STEM is a way of thinking


IN recent years, Science, Technology, Engineering and Mathematics (STEM) education has been the focus of many conversations among policy makers, educators and corporations.

From issues of poor quality STEM graduates to lack of females in STEM industries, we have time and again pushed for more capable STEM talent that may hopefully prepare the nation to face a digital future.

In fact, STEM has been identified as a main priority in the Malaysia Education Blueprint 2015-2025. The Higher Education Ministry has been doing its part by actively reaching out to researchers and industries, organising research and development exhibitions, publication of books and technology competitions.

Schools are also trying their best to supply more STEM students by creating interest in Science and Mathematics among them through creative learning methods, equipping their teachers with improved skills and knowledge, as well as educating parents and the public on the urgent need for STEM.

But after all is said and done, we still find ourselves struggling to supply a steady stream of qualified, capable talent who are ready to take on the real-world problems of our century.

We need to frankly ask ourselves what more we can do to prepare our nation for the future. Is it truly the number of scientists and engineers that we should look at? Is our workforce able to transform Malaysia into a developed nation?

Anglo-American author Christopher Hitchens once said: “The essence of the independent mind lies not in what it thinks, but in how it thinks.”

STEM education is more than just nurturing young talents to take on STEM-related careers, but rather the competency of the person that is acquired through a STEM-based education. We, as educators and parents, sometimes neglect the role of education as a way of helping young people see and make sense of the world.

STEM helps young people to shape a creative and critical thinking mindset. It instils in our children intrinsic problem-solving abilities, critical thinking skills and a sense of curiosity – qualities that are of the utmost importance to readily take on the future.

To break it down, STEM is a lens to the world. As children, Science became an interest to us when we realised that inquiry and critical thinking can explain various phenomena in our environment.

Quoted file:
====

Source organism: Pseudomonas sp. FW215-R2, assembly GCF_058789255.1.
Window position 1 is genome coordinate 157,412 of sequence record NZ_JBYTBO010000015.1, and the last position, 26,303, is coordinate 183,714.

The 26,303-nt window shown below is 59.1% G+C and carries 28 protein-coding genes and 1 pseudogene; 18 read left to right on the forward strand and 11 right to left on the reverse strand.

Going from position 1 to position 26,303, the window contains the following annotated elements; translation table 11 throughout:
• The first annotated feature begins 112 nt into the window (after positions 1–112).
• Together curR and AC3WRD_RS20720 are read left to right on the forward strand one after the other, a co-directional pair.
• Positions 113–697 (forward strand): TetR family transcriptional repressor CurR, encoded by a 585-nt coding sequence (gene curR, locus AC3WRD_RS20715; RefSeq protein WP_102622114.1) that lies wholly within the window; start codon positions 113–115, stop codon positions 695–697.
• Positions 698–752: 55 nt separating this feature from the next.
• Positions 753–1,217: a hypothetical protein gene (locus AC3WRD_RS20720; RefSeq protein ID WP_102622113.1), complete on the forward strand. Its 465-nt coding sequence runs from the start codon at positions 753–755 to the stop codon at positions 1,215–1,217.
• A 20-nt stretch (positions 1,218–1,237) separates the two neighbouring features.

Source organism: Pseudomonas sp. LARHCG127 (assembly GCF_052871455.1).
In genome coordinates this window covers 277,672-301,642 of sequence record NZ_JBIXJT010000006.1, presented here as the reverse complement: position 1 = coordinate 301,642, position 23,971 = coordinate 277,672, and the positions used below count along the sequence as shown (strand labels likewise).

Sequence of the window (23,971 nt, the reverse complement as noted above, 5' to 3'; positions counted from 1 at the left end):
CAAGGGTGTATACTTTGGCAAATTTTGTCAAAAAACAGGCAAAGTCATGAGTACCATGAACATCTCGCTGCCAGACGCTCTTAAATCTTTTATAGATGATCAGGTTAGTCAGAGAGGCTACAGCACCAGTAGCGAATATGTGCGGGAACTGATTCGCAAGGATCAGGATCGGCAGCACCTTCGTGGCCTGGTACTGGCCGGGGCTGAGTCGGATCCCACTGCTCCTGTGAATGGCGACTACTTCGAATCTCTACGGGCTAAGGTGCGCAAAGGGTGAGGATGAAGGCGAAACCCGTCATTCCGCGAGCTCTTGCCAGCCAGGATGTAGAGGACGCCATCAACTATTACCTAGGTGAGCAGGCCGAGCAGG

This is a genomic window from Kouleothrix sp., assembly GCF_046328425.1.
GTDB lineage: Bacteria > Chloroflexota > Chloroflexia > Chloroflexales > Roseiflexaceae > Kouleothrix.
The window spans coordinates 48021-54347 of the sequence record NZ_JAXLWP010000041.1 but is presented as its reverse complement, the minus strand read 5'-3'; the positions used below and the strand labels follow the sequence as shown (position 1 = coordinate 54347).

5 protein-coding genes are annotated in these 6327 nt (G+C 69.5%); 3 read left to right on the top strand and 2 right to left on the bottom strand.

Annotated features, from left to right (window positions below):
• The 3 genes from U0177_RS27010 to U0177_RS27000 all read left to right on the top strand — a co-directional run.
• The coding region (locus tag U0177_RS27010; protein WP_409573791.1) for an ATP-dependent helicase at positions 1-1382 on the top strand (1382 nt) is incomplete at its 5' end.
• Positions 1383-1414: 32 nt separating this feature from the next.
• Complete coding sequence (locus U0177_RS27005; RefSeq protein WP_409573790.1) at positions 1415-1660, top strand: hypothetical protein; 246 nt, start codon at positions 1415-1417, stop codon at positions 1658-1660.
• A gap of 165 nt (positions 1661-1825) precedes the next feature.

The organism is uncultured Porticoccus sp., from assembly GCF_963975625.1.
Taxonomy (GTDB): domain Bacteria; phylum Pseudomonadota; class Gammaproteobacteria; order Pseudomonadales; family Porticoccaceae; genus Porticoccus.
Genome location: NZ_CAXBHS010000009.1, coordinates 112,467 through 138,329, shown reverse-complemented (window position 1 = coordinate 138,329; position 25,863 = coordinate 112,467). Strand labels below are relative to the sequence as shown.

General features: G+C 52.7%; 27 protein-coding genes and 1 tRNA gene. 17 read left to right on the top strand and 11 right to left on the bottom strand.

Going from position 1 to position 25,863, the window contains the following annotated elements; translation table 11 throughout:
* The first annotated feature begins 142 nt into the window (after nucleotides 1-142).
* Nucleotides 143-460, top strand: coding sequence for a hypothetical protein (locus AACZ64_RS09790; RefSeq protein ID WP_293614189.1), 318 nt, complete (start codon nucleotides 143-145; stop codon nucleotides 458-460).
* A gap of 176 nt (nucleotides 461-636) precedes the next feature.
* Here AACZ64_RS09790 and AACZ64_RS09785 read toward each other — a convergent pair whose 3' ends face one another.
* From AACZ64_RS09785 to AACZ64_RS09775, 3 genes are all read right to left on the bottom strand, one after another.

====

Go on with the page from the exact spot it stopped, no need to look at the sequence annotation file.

Since its existence, technology has been integrated into a large part of our lives and has become a tool to solve numerous real-world problems covering connectivity, trading and business, healthcare, education, and many more.

Engineering teaches design thinking and systematic thinking, which make for systematic thinkers and planners who can conceive engineering design principles that are widely used in many industries.

Mathematics, as a subject, should introduce to students methodical, logical teaching to enable them to see patterns that form our world.

Indeed, the value of STEM as a subject matter is undeniably vital to a nation’s growth. However, a country needs not a large number of unqualified STEM talent to progress but rather quality talents equipped with the right skill sets who are problem-solvers and critical-thinkers with the desire to see our world become a better place.

If you look at the CEOs of today, many of them possess a background in STEM-related education and have subsequently moved on to business management.

STEM is neither a body of knowledge nor a professional engagement; it is a way of thinking. If teachers can emphasise the competency of STEM more than knowledge, we stand a better chance at grooming a generation of great leaders who can bring Malaysia forward.

DR LOGENDRA PONNIAH

Faculty of Arts & Social Sciences

Taylor’s University

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